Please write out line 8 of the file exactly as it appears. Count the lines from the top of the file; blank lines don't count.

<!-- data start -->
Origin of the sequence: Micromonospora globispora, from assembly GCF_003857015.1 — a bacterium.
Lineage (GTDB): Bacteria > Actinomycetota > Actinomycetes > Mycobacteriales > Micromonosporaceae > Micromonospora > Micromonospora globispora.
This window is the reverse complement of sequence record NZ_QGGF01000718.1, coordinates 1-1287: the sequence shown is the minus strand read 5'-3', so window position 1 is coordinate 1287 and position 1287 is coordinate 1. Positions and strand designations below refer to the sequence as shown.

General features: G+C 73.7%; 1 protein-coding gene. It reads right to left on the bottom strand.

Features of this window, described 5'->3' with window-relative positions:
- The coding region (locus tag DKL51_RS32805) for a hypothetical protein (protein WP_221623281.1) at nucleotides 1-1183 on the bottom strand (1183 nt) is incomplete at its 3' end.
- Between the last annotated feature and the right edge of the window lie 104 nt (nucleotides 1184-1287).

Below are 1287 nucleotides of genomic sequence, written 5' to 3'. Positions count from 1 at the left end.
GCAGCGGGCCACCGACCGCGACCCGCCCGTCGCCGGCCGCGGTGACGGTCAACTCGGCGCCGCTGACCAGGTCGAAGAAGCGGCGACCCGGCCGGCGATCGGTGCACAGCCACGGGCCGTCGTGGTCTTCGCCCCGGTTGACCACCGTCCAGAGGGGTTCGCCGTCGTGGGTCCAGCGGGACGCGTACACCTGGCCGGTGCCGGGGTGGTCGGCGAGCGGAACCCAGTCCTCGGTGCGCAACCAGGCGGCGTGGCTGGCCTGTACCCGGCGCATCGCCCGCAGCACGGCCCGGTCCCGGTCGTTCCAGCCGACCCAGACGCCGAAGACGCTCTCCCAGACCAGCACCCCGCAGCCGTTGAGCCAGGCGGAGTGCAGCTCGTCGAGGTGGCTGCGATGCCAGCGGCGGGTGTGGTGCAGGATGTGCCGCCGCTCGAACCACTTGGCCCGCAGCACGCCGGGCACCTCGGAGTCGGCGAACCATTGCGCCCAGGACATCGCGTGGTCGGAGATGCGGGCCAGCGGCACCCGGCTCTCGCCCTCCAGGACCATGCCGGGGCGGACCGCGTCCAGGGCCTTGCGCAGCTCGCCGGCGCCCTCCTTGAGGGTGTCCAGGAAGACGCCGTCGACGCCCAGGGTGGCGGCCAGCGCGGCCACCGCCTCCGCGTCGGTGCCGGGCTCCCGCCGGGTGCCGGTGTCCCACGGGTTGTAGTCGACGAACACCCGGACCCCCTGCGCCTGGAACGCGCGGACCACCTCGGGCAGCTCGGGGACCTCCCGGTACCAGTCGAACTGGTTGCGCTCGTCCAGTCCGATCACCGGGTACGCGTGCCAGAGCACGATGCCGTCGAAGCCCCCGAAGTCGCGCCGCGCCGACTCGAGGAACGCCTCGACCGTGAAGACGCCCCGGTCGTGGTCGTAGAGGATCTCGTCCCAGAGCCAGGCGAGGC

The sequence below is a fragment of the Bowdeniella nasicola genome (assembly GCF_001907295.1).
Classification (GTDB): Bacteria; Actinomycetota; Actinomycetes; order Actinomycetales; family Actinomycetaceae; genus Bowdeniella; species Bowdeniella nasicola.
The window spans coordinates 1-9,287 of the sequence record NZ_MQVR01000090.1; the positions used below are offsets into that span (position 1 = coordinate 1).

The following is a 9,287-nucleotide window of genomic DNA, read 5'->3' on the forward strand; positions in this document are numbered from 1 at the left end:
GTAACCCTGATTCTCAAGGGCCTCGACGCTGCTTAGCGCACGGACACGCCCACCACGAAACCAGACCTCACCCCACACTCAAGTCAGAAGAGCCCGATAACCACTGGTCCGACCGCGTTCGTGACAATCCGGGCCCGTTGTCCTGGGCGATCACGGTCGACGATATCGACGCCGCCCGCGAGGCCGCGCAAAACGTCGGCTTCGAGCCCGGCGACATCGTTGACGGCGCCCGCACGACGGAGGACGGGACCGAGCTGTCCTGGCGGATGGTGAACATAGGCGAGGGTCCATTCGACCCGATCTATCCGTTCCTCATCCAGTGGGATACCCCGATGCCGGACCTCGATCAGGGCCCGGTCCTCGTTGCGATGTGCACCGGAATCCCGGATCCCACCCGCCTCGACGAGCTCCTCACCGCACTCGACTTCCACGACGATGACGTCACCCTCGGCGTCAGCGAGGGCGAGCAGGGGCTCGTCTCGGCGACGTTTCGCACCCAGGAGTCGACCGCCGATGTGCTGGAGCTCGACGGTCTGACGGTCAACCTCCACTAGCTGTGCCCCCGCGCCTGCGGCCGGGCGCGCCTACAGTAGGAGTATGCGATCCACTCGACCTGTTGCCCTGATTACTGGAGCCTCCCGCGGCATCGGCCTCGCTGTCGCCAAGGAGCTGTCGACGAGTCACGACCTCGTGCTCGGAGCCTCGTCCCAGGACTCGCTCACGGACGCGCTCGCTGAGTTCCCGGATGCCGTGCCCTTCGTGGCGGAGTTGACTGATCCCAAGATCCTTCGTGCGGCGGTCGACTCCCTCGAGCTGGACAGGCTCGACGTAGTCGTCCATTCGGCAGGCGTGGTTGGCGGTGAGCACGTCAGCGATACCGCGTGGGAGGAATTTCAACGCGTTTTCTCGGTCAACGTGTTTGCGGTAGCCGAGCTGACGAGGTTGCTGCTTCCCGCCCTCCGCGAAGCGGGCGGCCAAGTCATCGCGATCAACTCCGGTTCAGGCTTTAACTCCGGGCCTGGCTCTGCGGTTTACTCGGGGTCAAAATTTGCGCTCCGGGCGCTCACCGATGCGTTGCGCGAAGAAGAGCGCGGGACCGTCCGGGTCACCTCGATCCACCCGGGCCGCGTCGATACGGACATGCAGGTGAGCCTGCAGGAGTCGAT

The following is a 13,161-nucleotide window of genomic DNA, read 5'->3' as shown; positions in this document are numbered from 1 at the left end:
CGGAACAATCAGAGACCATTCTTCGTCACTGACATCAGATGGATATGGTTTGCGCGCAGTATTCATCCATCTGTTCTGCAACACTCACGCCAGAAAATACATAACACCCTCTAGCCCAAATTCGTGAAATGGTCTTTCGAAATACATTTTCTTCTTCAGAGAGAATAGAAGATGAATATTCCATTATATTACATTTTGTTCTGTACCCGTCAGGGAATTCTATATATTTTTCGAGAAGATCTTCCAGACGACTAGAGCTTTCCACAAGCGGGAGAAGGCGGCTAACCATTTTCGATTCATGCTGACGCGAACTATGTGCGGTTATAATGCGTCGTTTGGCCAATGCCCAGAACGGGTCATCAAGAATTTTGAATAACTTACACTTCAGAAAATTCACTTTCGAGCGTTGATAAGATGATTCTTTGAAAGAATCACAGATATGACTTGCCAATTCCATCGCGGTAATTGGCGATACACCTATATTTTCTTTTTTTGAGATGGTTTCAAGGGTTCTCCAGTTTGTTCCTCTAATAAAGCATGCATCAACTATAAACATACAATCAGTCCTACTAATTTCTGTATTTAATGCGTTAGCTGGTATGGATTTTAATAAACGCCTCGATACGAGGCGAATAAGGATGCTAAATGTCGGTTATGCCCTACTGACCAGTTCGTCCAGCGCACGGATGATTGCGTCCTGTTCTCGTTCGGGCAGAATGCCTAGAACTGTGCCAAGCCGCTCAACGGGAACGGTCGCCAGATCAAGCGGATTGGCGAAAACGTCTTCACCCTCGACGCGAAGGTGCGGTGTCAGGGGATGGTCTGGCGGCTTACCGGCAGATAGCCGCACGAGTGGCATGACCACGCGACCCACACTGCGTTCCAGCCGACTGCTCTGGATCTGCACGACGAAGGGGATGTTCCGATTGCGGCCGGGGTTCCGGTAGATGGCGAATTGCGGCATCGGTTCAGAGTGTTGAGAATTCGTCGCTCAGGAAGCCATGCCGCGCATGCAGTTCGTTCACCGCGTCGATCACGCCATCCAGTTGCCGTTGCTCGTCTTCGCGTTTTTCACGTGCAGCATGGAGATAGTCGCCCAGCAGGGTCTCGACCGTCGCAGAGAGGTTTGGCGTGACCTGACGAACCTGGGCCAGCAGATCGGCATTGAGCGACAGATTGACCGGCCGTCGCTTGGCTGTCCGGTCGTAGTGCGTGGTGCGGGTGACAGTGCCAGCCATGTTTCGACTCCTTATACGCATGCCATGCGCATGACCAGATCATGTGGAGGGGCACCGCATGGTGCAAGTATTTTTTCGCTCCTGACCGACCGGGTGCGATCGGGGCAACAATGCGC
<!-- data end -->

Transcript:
Below are 1287 nucleotides of genomic sequence, written 5' to 3'. Positions count from 1 at the left end.